A bit about how Anchored works: there is a workout programmed for every day, but the workouts build upon each other week to week, and at the end of each cycle, we test our 1-rep max weight for specific movements. There are two levels of workouts programmed, so not everyone is doing the same thing, and on top of that, depending on your goals/situation, Steve will modify the workout to suit you. For example, when I first joined, I was kind of back to square one with strength training (in that I hadn't done it for a long time) and I was looking to support my marathon training rather than make lifting the main focus of my fitness. So, for a while, I was doing something slightly different from the regular programming that the others were doing - movements that were specifically good for runners, that weren't too heavy or difficult that I couldn't run the next morning, and that kept me balanced and injury-free. One of the other gym members I had met was a woman who was in her third trimester of pregnancy - her workouts were modified as well. And everything is supervised - Steve makes sure that we have the correct technique, the appropriate weight, etc.

Two things you should know about Steve (hi Steve!): 1) He is gloriously nerdy in his fitness knowledge, and that is so awesome. Sometimes when he tries to explain the mechanics of something to me, I kinda get lost because my brain cannot science at that level. He stays current on all the lastest research, fads, and everything, and it's obvious within ten minutes of meeting him that he really knows what he's doing. 2) It's not just that he's super friendly, but it's really clear how much he loves each and every one of us and how proud he is of us. I'm a very introverted person, and it's not easy to pull me out of my shell. Even so, it was hard to resist the warmth and openness of Anchored. Every time I came in, he introduced me personally to every member I hadn't met yet (well, he still does that, since we have new people joining all the time), and he always has something to share about each of us, which tells you that he actually cares about us as people and not just names on his client list. He gets really excited about our accomplishments, and he is always sharing how we are doing in our training with the other members in the gym (as well as on Anchored's Instagram and FB pages), so we get excited for each other too. And here's something that I personally appreciated: you know how, sometimes when you're with a group of people, and a couple other people in the group start talking loudly about whatever inside joke they have or they start referencing a previous conversation, and everyone else who's listening kinda gets lost and starts feeling really awkward? This happens to me constantly, even among my closest friends sometimes. I'm already introverted to begin with, and this just adds another layer of awkwardness to interacting with other people in large groups. Anyway, I've noticed that Steve totally takes the time to include everyone and fully explain the inside jokes. I've never felt left out or out of place while at Anchored.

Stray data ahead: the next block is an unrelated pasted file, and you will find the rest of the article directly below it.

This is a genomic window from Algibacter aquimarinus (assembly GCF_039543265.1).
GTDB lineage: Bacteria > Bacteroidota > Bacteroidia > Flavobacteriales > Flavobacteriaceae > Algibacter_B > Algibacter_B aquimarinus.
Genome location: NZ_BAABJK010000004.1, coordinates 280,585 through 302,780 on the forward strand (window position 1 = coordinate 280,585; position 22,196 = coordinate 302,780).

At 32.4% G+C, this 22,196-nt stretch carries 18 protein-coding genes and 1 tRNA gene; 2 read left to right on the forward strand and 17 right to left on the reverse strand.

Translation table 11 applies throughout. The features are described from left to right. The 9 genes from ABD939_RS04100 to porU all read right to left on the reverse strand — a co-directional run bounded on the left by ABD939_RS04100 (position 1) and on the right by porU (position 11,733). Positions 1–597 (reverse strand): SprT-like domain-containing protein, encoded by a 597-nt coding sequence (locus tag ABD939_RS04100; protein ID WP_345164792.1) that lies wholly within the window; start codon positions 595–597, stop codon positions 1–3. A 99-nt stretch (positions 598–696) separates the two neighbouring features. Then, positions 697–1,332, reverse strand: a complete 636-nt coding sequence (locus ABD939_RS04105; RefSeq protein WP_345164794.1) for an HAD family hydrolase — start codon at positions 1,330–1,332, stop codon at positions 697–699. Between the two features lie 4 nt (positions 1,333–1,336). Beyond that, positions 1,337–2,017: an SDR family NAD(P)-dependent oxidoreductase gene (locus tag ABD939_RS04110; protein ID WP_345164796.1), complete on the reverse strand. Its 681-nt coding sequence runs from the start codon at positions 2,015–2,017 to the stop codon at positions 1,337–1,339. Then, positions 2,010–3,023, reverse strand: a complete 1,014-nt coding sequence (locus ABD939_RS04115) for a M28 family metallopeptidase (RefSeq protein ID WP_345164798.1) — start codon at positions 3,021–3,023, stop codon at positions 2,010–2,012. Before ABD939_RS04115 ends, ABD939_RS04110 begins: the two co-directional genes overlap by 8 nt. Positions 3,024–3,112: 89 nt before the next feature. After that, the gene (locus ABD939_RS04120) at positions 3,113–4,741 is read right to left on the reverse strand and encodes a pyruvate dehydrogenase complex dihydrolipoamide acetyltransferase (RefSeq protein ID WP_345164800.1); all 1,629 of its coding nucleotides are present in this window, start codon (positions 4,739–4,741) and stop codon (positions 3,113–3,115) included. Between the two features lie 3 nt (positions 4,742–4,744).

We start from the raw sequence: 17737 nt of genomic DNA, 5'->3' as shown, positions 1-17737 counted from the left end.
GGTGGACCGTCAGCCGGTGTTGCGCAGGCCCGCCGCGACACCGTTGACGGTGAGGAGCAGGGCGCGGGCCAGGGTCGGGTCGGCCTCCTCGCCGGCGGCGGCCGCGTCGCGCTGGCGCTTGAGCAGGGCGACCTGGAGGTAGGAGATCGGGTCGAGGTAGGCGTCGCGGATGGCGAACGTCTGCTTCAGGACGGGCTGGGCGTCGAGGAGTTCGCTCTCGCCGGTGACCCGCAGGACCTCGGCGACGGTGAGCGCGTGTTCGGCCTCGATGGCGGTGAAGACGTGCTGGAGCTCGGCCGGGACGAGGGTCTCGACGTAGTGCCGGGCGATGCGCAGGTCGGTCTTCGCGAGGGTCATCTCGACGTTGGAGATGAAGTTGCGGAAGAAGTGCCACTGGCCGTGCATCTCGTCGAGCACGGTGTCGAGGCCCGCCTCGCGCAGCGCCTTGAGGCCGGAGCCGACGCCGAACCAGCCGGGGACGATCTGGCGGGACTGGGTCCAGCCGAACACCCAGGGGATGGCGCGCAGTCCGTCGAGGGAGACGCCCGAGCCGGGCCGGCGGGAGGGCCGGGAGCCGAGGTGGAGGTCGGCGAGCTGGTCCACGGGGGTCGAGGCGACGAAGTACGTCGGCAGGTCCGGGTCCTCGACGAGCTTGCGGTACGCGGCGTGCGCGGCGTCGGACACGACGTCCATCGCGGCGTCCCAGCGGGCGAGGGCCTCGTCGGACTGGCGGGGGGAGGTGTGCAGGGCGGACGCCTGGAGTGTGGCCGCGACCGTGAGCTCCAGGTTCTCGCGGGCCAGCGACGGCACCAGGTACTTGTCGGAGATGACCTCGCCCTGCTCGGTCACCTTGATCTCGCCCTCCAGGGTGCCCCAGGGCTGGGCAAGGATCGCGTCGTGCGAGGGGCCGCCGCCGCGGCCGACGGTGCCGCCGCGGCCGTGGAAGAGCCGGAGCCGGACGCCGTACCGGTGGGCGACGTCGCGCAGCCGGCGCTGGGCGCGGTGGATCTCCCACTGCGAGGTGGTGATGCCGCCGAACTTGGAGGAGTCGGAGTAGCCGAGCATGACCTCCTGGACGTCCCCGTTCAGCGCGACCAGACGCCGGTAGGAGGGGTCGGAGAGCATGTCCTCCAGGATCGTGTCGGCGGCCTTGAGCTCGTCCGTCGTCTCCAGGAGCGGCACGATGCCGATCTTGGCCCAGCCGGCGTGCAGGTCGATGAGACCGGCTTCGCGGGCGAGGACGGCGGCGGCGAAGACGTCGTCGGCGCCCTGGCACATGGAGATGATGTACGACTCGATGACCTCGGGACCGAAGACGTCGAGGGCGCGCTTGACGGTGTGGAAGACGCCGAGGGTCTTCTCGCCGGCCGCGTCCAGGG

I feel really comfortable being there, so much so that I will sometimes hang around a bit just to chat with people instead of leaving right away. Because it feels good just to BE there. And when I'm not there (like, during my recent bouts of death plague this winter), I really miss being there. It's kind of an intangible thing, but it's important. We can talk about weightlifting numbers and weight loss success and PRs and goals until we're blue in the face, but members feeling happy and comfortable and actually wanting to be there really is a sign that someone is doing things right. I'm not saying I don't have days when I just want to stay home and take a nap. But when I'm feeling well and generally happy, there's no question that that's where I want to be. Kinda like how I feel about running.

So, obviously, I love my gym. But two things happened recently that actually inspired me to write this blog post, one small and one big. They made me realize just how great I have it at Anchored, and I really wanted to write about them.

1) I follow a lot of feminist fitness pages on Facebook, and one of them recently put out a call for body positive trainers, coaches, and facilities to list in a directory, and they gave specific criteria:
Core Principles of a Body Positive Professional/Community Training Group
1. A recognition of the physical diversity of fitness and athleticism
2. A focus on helping the client achieve fitness and athletic goals and not a focus on weight and weight loss